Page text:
On October 13 President Bush signed into law the Internet Gambling Enforcement Act (“IGEA”), which prohibits the use of checks, credit cards, and electronic fund transfers for online gambling transactions. The IGEA’s sponsor was Virginia Republican Congressman Robert W. Goodlatte. The law puts the onus for enforcing its restrictions on banks and credit card companies. Congress attached the IGEA to port-security bill legislation to ensure its passage. SiliconValley.com reported on October 13 that immediately in the wake of the IGEA’s signing, British-based gaming companies Sportingbet PLC and Leisure & Gaming PLC sold their U.S. operations–for $1.00.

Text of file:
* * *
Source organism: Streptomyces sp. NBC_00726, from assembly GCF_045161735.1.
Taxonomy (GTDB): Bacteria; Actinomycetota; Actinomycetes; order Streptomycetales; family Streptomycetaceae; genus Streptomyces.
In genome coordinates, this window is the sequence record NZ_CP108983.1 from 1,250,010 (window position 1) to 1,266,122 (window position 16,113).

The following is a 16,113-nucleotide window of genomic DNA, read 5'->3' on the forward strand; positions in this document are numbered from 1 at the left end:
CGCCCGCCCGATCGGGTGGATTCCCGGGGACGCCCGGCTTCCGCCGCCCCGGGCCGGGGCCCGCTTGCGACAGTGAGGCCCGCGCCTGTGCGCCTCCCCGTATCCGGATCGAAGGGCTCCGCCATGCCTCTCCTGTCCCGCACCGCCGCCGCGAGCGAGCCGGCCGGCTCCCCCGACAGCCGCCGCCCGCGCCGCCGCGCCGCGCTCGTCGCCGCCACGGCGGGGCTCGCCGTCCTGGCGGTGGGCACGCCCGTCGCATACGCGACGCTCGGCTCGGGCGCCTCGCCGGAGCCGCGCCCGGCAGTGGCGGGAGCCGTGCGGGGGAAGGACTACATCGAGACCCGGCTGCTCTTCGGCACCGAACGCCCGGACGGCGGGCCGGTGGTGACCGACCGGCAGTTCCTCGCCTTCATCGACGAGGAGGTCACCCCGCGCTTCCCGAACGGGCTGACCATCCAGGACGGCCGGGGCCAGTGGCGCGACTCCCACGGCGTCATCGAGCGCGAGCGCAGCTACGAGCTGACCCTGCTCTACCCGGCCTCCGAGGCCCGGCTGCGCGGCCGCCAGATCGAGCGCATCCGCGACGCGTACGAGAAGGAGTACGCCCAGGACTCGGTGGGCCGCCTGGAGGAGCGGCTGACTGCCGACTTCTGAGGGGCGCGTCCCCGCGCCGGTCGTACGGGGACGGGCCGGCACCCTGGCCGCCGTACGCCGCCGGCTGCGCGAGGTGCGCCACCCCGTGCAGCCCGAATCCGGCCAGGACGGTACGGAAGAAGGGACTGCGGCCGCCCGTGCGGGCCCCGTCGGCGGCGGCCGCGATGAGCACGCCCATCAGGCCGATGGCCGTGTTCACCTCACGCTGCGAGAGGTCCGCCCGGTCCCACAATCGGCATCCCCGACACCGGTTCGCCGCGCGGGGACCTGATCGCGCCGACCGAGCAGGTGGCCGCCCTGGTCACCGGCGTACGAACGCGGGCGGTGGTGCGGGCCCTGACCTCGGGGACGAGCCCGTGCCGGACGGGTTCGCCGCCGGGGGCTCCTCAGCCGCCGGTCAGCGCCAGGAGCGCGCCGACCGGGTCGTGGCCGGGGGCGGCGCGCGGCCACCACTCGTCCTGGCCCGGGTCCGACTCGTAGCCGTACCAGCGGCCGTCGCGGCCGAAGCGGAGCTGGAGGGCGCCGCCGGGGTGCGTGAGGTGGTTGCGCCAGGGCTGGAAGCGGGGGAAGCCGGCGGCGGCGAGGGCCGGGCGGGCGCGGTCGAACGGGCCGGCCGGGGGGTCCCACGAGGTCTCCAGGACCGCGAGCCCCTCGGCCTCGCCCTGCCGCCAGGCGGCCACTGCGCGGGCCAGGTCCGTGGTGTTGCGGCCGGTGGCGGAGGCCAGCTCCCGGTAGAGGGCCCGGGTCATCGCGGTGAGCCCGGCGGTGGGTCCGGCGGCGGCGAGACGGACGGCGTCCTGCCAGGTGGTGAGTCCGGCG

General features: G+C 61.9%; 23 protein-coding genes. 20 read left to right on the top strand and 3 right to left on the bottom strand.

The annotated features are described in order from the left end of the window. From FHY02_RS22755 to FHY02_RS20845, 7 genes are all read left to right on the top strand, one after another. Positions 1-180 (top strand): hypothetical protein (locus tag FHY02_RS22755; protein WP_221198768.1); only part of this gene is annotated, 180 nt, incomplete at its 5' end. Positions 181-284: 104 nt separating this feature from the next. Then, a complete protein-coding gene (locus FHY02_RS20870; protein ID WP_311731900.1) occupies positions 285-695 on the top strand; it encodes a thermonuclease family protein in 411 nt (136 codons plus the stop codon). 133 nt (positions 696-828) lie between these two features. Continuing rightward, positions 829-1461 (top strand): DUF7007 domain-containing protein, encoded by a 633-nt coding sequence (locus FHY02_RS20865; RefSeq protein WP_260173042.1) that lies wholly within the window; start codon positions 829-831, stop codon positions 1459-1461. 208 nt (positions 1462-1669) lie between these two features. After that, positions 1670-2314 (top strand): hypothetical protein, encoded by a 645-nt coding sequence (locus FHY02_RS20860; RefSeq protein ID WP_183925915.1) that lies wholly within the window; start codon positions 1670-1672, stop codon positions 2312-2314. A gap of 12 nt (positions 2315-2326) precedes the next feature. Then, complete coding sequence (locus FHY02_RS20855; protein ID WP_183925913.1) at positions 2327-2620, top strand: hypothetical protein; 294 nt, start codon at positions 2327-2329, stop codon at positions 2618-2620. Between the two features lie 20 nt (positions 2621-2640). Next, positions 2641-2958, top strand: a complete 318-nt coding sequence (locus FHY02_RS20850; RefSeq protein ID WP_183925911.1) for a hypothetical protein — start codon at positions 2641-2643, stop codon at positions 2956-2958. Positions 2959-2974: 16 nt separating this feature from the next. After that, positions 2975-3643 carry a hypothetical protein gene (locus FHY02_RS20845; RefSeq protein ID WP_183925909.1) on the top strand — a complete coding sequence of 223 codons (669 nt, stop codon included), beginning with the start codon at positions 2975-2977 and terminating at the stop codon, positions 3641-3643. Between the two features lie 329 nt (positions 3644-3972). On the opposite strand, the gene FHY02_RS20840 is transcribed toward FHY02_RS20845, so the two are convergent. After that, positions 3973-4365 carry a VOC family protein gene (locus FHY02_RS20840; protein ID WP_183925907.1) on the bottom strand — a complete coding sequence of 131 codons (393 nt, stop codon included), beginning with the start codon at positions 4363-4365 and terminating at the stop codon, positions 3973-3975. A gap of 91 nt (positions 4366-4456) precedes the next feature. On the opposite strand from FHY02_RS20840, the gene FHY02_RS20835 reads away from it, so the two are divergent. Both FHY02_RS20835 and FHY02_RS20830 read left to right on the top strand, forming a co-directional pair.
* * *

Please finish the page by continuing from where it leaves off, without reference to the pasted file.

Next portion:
Will the IGEA be effective? A Washington Post article on the bill’s signing reported that 23 million Americans wagered approximately $6 billion online last year. The IGEA won’t make those gambling urges and that river of cash go away. If history is any guide they will go underground. Can we expect new back-channel methods to arise to process online wagering transactions, ones that hide the identities of the parties and shield the nature of their payments? Yes, we can, if history is any guide. But why should our elected representatives study history?